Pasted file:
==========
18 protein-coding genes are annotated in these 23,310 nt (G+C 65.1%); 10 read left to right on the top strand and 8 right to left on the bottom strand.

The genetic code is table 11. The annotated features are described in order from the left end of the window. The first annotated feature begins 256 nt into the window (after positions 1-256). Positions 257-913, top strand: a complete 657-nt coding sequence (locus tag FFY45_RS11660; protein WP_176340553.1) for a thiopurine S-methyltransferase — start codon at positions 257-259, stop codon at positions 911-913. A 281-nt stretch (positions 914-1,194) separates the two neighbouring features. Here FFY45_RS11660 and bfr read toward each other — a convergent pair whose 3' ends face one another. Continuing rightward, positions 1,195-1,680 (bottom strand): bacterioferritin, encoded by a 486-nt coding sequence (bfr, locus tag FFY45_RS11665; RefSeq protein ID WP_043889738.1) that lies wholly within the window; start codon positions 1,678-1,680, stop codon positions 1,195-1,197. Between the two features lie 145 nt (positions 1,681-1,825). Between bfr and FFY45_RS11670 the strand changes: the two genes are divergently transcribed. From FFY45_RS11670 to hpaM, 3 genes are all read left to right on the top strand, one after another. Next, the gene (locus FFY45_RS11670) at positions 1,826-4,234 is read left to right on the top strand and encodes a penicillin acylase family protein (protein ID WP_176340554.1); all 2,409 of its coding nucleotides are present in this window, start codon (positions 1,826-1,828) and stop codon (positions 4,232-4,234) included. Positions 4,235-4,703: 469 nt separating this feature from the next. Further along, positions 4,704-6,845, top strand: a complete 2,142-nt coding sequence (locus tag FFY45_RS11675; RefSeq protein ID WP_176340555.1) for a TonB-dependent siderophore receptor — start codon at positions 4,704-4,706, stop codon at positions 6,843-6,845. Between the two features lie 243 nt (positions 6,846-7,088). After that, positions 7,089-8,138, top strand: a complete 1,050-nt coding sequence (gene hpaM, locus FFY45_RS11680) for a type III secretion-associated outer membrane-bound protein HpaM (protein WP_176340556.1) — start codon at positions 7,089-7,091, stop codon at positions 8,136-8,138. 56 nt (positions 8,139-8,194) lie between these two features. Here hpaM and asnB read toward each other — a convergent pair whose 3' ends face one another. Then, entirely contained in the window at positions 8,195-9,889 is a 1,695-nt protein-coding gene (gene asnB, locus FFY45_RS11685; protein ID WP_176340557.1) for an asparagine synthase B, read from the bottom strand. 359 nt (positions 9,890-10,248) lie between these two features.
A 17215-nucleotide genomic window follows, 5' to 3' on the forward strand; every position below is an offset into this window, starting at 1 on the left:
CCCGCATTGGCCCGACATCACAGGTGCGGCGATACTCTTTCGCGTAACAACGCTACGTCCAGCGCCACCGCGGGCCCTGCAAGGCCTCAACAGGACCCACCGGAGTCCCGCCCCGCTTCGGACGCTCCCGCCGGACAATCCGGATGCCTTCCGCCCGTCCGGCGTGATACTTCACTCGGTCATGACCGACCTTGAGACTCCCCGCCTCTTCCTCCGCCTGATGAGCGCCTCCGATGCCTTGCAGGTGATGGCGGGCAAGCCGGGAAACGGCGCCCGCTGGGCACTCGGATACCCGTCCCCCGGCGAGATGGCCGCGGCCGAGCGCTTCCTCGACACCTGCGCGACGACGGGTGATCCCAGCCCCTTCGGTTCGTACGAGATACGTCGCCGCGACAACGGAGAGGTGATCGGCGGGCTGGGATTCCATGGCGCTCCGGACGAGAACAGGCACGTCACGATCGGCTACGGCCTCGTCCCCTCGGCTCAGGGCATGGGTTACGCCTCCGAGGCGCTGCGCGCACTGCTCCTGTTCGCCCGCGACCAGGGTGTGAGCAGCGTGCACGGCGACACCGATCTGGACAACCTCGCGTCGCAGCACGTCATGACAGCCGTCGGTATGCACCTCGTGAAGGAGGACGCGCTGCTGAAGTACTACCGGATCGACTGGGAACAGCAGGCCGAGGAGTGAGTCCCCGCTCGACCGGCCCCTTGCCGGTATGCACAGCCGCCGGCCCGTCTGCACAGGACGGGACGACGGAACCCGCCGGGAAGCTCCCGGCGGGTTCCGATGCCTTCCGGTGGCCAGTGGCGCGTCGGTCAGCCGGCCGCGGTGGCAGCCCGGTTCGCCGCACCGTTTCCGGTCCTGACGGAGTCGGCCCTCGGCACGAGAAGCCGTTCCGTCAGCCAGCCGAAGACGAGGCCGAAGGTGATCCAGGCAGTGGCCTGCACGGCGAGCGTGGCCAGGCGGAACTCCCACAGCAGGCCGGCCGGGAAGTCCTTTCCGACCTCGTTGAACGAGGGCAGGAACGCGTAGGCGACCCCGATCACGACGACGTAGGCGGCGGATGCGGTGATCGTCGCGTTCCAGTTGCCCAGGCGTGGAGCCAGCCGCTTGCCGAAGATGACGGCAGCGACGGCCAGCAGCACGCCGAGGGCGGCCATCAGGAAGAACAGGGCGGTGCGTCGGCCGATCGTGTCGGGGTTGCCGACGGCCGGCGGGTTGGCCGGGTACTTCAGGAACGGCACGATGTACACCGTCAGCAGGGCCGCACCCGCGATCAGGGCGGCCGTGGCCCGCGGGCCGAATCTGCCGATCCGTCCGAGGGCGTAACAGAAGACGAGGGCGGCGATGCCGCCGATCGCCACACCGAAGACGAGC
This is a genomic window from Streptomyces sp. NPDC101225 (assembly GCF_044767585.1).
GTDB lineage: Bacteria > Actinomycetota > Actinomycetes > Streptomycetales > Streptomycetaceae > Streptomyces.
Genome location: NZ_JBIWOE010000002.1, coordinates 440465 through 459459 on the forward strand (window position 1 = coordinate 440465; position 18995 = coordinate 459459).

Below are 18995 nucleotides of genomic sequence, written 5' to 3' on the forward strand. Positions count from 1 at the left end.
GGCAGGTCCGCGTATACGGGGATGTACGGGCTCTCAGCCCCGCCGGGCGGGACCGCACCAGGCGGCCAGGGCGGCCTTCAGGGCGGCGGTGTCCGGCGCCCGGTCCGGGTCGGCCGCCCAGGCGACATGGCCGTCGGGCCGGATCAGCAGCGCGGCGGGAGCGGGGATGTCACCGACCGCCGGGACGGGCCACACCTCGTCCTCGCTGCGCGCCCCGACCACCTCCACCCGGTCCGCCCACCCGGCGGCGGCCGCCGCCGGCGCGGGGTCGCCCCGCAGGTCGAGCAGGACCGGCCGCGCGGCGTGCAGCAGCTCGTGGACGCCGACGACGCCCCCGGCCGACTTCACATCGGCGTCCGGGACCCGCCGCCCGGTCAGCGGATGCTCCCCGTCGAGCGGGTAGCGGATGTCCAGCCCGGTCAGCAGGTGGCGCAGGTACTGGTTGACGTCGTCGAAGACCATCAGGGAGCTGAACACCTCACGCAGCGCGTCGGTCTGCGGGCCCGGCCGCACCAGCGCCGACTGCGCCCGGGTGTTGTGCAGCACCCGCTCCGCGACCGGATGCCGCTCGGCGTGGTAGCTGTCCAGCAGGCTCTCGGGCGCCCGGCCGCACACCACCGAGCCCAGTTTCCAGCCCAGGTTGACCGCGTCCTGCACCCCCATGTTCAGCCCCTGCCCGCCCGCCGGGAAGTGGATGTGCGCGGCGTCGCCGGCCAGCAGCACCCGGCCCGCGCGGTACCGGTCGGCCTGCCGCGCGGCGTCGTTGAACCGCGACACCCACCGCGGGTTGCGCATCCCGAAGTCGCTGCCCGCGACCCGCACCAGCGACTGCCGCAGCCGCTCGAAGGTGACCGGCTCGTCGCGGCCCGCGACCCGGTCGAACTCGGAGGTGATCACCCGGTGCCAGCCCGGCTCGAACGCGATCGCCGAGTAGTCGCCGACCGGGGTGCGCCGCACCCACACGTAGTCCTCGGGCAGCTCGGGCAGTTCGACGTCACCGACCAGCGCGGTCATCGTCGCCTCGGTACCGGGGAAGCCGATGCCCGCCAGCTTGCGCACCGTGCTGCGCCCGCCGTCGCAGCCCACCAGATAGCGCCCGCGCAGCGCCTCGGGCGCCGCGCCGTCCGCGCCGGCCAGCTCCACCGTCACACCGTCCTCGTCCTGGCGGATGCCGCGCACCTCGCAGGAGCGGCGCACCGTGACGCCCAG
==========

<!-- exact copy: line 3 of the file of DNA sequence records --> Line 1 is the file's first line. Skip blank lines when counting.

A 17215-nucleotide genomic window follows, 5' to 3' on the forward strand; every position below is an offset into this window, starting at 1 on the left: